Still haven’t found the 15% rule, but it wouldn’t surprise me. Here’s the Commission’s site:


  2. Logipundit Says:

    Actually, look at the press release LWV put out when they backed out of the debates in 1988:

    “The League of Women Voters is withdrawing sponsorship of the presidential debates … because the demands of the two campaign organizations would perpetrate a fraud on the American voter. It has become clear to us that the candidates’ organizations aim to add debates to their list of campaign-trail charades devoid of substance, spontaneity and answers to tough questions. The League has no intention of becoming an accessory to the hoodwinking of the American public.”

  3. JohnnyB Says:

    The benchmark should be how many signatures in each state. If a candidate can round up a few thousand valid signatures in each state, they should get a seat at the debate. That way there is some benchmark not contingent upon pollsters and the coastal elites.

  4. JohnnyB Says:

    I read “I ain’t got time to bleed” by Jesse Ventura and it was a enlightening book on the stranglehold the two party system has on American politics. In essence I agree about the arbitrary nature of the debates.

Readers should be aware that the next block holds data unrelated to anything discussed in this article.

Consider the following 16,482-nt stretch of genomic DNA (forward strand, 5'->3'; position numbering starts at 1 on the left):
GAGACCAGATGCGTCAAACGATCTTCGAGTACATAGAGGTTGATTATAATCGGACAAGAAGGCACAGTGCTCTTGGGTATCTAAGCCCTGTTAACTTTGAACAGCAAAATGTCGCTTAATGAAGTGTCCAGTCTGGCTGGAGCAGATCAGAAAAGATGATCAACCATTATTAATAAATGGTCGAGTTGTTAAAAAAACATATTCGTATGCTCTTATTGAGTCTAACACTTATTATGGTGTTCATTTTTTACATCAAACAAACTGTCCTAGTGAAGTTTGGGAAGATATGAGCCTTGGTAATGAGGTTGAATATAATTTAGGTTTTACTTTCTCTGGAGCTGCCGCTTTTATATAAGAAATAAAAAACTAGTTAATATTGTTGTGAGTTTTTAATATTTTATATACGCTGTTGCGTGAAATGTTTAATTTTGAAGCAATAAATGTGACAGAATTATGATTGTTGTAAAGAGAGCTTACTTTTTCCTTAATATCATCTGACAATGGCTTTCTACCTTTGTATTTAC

5. Mamacita Says:

    Wow, this is definitely at the root of the problem; no spectrum of thinking allowed on the national level, at least…could this be why all the meaningful actions seem to be at the state/municipal level eg. mayors campaign to restrict handguns; health care reform (Oregon)..

  6. scottie Says:

    ahhhh, thanks for the correction!
    i didnt know they stopped sponsoring it

    well that certainly explains why the number jumped

    the 15% number i read quite recently

    ross perot could debate because he was higher in the polls, michael badnarik got arrested for trying to gain access to the last debate in 04 even though he was on every states ballot!

  7. Logipundit Says:

    Mamacita, meaningful action SHOULD be done at the local level…the more local the better. A Federal Government works much better if states are pushing things than if the Fed is pushing things on the States. It’s the nature of a Republic, and that part I like.